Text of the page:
Cathi (DAF)

Crumbs…

You know that pathetic plate of Christmas cookies that linger on your counter top on the 26th of December?  You know what I mean…  those hard sugar cookies that still look edible, but, you know you could chuck them into the woods and knock out a bear one hundred feet away?  Yes, those cookie crumbs.  But, you don’t throw them away because you know if you just pop them in the microwave for three seconds they will soften up a bit and almost taste good?

I hope I am not the only one who hesitates throwing away the last remaining cookies in hopes of keeping the celebration going.  Yes, I do confess I still have a paper plate filled with a few remaining goodies that will soon become housed in the trash can.

These are not the crumbs I am referring to, though.  As I mentioned in my last post, Little Man and crew left late morning on the 26th.  As I wiped my tears I realized we were leaving the following day for Florida.  I looked around the fully decorated house and thought.  I looked outside and thought.  The weather was going to dip into the low digits while we were gone.  We were going to be away from home for ten days.  I knew I had to move, so move I did.

I went outside, removed the garlands, the bows, the lights, the nativity scene.  I sort of reminded myself of the Grinch stealing the Who’s decorations.  I moved quickly and soon it looked barren outside, well, except for the trees and the mulch.  I took everything upstairs to the extra room we have.  I placed everything in piles waiting to be put away.

Next I hit the guest room.  I stripped the decorations off the tree in that room.  I took down every hint of Christmas.  I proceeded to go through each room, removing things on the walls and on top of tables.  The house literally echoed with the absence of the fun things.  I did not stop until evening.  In between I did laundry and packed for our trip.  It was a full day.

I stopped short of taking down the tree in the living room and the tree in the loft.  I knew if I came home to a barren home, it would give me great sadness.  So, now I am home.  I have enjoyed my trees and the lights that I left on our stairs.  It has allowed the celebration to stretch just a bit.

Yesterday I took all the decorations off the living room tree.  It is standing looking dejected.  A mere shadow of its former glory.  Today I will pull out the bins and the boxes and fill them up, removing (hopefully) the piles so neatly organized in our extra room.  I am not looking forward to doing this.  Not that I want to keep Christmas going, I just don’t feel like lugging out the bins and the boxes and actually getting things put away.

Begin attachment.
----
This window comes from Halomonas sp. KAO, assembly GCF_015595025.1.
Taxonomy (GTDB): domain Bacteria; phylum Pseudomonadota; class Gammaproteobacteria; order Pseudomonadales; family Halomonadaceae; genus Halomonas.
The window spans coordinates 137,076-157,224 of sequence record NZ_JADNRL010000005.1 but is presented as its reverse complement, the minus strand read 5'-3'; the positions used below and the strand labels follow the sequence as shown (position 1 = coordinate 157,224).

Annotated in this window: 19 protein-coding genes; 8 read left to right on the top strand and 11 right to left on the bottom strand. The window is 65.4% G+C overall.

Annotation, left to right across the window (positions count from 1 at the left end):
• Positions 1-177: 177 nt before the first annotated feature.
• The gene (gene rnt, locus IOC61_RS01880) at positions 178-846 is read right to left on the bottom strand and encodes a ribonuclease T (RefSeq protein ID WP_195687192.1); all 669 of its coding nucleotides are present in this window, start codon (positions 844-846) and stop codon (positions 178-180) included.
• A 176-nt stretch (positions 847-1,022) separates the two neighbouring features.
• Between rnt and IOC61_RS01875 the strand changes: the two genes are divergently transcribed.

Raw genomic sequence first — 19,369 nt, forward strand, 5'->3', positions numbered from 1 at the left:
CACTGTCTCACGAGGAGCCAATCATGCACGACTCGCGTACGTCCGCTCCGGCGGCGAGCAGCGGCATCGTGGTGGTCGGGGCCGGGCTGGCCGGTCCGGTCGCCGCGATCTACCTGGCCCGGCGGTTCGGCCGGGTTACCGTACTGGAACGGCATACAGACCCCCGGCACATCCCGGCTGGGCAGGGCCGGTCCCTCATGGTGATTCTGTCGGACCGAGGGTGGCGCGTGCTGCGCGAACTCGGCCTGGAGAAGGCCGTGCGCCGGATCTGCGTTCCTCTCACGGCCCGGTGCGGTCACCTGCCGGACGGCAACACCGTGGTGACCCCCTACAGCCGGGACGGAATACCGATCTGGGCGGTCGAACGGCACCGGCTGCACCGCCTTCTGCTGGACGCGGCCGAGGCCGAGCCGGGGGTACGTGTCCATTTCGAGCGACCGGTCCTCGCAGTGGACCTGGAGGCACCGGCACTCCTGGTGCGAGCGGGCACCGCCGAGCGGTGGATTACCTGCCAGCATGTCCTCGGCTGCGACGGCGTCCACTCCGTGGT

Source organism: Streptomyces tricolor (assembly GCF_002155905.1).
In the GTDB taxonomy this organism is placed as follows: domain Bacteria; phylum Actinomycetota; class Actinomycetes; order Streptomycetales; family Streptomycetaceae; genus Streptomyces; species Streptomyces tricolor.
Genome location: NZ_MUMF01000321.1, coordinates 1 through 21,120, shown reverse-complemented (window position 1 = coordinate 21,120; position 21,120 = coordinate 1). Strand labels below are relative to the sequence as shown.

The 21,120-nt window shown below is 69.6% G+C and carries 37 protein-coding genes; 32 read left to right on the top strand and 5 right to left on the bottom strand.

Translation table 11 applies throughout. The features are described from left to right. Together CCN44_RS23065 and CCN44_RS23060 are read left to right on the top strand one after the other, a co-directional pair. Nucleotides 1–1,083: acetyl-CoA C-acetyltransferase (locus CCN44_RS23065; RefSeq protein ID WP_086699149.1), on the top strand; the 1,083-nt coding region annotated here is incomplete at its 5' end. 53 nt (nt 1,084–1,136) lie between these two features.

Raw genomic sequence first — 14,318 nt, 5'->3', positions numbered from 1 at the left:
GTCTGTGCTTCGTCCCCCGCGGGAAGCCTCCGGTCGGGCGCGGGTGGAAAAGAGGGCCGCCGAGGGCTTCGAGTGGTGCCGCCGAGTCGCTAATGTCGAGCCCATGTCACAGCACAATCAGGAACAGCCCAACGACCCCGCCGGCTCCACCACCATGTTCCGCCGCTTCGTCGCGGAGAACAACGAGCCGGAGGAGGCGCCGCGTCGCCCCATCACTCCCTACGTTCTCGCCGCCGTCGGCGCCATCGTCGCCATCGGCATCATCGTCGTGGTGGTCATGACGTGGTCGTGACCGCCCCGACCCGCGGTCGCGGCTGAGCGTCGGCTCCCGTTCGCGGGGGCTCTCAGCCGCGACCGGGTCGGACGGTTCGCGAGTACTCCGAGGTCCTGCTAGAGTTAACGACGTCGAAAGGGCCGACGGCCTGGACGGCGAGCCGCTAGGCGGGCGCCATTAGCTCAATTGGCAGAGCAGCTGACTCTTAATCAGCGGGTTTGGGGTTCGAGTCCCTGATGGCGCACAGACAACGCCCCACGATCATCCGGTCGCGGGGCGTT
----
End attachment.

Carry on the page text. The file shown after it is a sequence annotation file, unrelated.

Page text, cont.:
I was debating doing any of this today, until, I sat down to look at my blog page.  I sat on the couch, lifted my laptop onto my lap and glanced out of our french doors into the screen room.  There, sitting out there was a huge Christmas crumb.  A Christmas tablecloth on our outdoor table.  A blatant reminder that it is time.  Time to put it all away, time to store all the festivity, time to get myself moving.

So, I will close this out, and go deal with Christmas crumbs.  Maybe I will start a new tradition, maybe I will make some cookies…  I think I may deserve a nice fresh cookie and a cup of tea after I deal with the leftovers of Christmas.   Thanks for stopping by,  Cathi (DAF)

Looking Back…

In November, I had great plans for writing about our Thanksgiving visit with Little Man and his folks.  I took pictures and I may still use them and write about them, but, somehow, time flew by and nothing was written.

I had a wonderful holiday season.  I was so busy making memories that I did not take time to write about them.  I would not change a thing.  Sometimes it is so much more important to live in the moment and catalog each giggle, each smile, each sigh in your heart than to think of how to express those deep feelings with words.

We spent Thanksgiving with Little Man, like I mentioned.  We stayed with some dear friends and we celebrated Hubby’s birthday all in the same week.  It was a week filled with hugs, kisses, old movies, mini golf, lots of food and the comfort of being with friends who are family and family .  It couldn’t have been better.

We drove home from Thanksgiving and I dove into decorating.  I took my time and I have to say that this year’s decorations were surprisingly beautiful.  My ideas of what I would like to see actually worked!  I was amazed.

We had a couple of parties at the house and the house echoed with laughter and conversations and of course, there was plenty of food.

Christmas saw Little Man and his family here.  From the greeting with my obnoxious ugly Christmas sweater (which Little Man loved) to the tearful parting and good-bye the day after Christmas, our home and hearts were filled to the brim.  Laughter rang out and there was music and old movies and new movies, legos, games, puzzles and old stories filling our home.  These all outshined the decorations.  When your home is filled with loved ones they are the perfect decoration and make the gifts and ribbons and bows pale in comparison.